p.24 "The whole room partook somehow of the smooth hills & sunsets; the chair in which Elizabeth sat was soft & deep & upholstered in a kind of cloudy orange, her feet lay on a carpet in which a scarlet key design ran in & out & around a geometric floral affair in green & brown, &a
Stephen Curran
This review has been hidden because it contains spoilers. To view it, click here.
I thought this started so well, Elizabeth works in a leaning museum with a hole through it, she starts receiving these sinister notes 'i hate you dirty lizzie...' and her aunt keep accusing of her sneaking out in the middle of the night. I'll take a bushel of that. It builds up this surreal and disturbing tension until the doctor steps in...and god is he ever a pretentious douche. It all gets a bit flabby in the midriff, and the doctor's narratives annoyed me. I loved The Haunting of Hill House, ...more

I'm beginning to think that maybe, good novels about multiple personality disorder are just doomed to have unsatisfying endings. This is because each separate identity within the person eventually becomes a character in themselves- someone with separate needs, mannerisms, and even memories, all sharing a body. Eventually, each shattered fragment of identity becomes a 'character' that you can sympathize with.

But then what happens? The 'good' ending of a novel about someone with multiple personali
Jackson's third novel deals with 23 year old Elizabeth Richmond, quiet and friendless, and seemingly younger than her age as many of Jackson's protagonists, and her Dissociative Identity Disorder (formerly Multiple Personality Disorder). Jackson begins with her great prose in describing the museum where Elizabeth works a dull job to mirror her internal state. The mystery and suspense builds when Elizabeth's monotonous life hints something wrong when she suffers from headaches and lapses in consc ...more
V. Briceland
As a cartographer of dark landscapes, Shirley Jackson is well known. Her novels The Haunting of Hill House and We Have Always Lived in the Castle are masterpieces not only of spooky-house writing, but of the psychological specters that torment the living. Her ubiquitous short story "The Lottery" upset its original readers with reason, as it good-naturedly pulled back the skin of small-town life and revealed the skeleton of savagery beneath.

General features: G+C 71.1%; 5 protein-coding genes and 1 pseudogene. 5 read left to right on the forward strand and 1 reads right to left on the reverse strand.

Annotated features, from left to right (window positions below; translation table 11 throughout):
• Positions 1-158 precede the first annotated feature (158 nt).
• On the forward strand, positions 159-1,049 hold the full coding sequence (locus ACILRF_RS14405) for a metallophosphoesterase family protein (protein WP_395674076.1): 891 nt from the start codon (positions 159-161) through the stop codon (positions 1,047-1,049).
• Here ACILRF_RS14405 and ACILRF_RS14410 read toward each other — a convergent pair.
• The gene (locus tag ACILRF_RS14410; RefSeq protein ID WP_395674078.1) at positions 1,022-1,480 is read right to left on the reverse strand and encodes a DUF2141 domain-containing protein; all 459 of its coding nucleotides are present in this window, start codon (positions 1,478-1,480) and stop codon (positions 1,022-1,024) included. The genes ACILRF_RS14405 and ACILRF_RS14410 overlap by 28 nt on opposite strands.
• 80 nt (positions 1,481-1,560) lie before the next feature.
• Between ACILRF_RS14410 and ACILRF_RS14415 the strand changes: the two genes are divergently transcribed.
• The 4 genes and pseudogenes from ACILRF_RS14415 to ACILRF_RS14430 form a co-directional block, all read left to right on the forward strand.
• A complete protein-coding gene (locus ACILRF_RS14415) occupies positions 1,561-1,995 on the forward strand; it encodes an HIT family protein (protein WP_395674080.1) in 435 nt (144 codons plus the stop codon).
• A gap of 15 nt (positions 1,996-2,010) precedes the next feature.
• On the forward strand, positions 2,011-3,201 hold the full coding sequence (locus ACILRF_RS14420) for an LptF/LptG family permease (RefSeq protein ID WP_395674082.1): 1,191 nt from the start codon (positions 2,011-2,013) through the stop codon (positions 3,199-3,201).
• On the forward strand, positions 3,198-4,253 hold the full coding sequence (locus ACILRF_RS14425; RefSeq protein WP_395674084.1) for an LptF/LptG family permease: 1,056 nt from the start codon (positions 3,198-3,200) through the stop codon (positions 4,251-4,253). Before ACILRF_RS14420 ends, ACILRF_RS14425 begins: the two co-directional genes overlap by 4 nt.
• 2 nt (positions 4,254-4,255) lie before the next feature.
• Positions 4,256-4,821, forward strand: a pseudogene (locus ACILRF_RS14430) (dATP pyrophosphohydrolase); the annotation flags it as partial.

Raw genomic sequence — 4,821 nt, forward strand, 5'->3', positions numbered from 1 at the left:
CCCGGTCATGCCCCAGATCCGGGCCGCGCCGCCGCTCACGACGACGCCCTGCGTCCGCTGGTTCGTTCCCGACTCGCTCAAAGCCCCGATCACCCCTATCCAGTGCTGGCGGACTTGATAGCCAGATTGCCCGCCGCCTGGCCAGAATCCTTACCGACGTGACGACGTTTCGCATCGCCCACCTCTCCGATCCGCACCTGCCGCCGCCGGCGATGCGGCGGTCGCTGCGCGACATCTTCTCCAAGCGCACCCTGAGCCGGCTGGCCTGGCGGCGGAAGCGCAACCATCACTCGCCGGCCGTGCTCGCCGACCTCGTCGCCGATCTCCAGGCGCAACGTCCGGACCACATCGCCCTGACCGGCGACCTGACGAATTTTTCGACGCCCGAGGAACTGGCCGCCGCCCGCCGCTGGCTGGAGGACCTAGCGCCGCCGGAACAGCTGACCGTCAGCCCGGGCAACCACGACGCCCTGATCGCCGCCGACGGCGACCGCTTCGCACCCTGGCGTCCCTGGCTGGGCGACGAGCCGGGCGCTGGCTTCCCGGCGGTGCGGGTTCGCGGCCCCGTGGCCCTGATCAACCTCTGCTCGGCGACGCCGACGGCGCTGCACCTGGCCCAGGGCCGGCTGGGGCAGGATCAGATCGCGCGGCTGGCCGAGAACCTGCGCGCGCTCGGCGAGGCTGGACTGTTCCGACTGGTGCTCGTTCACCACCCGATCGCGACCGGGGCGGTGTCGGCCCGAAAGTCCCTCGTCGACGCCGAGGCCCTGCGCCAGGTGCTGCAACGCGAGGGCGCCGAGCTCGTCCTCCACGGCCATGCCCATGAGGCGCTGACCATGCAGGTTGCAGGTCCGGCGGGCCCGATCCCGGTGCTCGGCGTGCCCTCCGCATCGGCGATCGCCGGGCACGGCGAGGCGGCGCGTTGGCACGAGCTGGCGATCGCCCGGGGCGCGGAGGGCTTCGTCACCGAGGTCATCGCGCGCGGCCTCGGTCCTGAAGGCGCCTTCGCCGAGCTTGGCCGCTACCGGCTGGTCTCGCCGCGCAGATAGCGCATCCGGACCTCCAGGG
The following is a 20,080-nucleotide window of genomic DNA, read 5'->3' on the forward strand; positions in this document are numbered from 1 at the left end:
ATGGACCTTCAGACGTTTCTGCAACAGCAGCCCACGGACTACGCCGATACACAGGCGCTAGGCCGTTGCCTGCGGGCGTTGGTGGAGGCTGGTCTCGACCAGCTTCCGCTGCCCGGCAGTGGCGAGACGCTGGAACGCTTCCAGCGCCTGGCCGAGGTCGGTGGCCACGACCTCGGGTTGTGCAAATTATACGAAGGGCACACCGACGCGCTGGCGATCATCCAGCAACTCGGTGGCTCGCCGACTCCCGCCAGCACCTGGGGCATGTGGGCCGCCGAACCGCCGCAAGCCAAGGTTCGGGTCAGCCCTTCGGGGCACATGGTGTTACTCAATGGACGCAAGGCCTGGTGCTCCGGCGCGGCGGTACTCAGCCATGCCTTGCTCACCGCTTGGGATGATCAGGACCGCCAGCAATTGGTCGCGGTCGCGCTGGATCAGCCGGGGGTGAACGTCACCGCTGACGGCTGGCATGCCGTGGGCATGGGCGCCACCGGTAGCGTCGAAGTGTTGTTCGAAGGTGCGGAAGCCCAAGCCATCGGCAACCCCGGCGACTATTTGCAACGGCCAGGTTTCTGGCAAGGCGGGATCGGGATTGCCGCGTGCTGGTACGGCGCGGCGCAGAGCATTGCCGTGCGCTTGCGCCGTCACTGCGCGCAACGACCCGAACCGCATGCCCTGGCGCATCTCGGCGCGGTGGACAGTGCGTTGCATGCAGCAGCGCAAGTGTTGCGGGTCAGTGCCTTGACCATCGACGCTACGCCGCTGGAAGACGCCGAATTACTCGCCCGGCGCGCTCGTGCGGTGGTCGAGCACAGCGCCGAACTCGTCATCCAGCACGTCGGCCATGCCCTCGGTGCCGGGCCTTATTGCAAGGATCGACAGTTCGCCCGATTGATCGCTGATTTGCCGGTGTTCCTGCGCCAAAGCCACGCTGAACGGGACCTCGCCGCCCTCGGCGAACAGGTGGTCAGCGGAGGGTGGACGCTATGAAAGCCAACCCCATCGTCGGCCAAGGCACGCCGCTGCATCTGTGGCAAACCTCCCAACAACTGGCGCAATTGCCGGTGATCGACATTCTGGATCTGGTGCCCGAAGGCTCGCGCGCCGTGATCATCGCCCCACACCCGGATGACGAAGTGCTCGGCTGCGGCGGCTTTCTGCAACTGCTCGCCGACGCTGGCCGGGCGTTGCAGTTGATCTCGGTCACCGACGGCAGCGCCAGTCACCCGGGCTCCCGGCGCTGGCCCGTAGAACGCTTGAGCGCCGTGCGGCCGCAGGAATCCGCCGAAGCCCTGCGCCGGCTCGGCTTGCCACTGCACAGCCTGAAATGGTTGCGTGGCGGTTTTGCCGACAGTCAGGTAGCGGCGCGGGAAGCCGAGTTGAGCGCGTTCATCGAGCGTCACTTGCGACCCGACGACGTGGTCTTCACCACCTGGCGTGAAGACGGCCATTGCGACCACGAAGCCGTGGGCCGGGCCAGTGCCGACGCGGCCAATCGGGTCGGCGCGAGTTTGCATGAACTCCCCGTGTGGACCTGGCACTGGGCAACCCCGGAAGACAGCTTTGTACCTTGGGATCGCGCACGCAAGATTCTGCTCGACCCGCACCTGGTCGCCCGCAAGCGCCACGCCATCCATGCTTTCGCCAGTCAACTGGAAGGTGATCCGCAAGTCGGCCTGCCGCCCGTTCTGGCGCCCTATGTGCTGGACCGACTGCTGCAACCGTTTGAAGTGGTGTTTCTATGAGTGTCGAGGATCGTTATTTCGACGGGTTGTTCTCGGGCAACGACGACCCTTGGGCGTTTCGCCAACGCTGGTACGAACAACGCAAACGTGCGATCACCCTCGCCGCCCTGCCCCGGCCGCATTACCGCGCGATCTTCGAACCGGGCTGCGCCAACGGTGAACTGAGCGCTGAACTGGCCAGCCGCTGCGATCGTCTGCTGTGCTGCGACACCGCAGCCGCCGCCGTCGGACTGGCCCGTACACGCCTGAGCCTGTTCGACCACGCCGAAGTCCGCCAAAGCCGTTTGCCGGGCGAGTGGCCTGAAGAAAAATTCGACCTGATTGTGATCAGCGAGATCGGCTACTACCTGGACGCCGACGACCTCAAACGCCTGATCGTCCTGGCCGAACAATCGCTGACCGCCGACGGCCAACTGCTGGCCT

Where modern readers sell Jackson short, however, is in
So strange and wonderful. The way Shirley Jackson can cue a change in personality just by the feel of a line is a truly marvelous thing to behold. Every page is a terror and a joy.
Jackson's third novel and another triumph. Elizabeth, or Beth, or Betsy, or .... Bess is a troubled girl living with her Aunt, and working in a museum. When she begins suffering black outs, her Aunt becomes concerned, but only brings her to a doctor once she embarrasses them in the home of her old friends. At a time when multiple personality disorder was just emerging in the world of psychiatry, Elizabeth is a novelty, and her loathsome psychiatrist doesn't really know how to treat her case, in ...more
econdo me pecca un po' stavolta. Un pochino troppo pedante e assillante sul fronte di volerci spiegare e spiegare. Avevo apprezzato tantissimo Hill House proprio perché così inquietante in una maniera subdola. L'aspetto psicologico della vicenda stavolta è troppo sviscerato. Ho pensato che forse la cara Shirley si è voluta fare un po' beffe della psichiatria, però in realtà credo che l'abbia fatto con il suo solito intento crudele. Esagerando però.
Comunque sia niente da dire, esageratamente ben
Another excellent Shirley Jackson read, this time exploring the world of multiple personality disorder.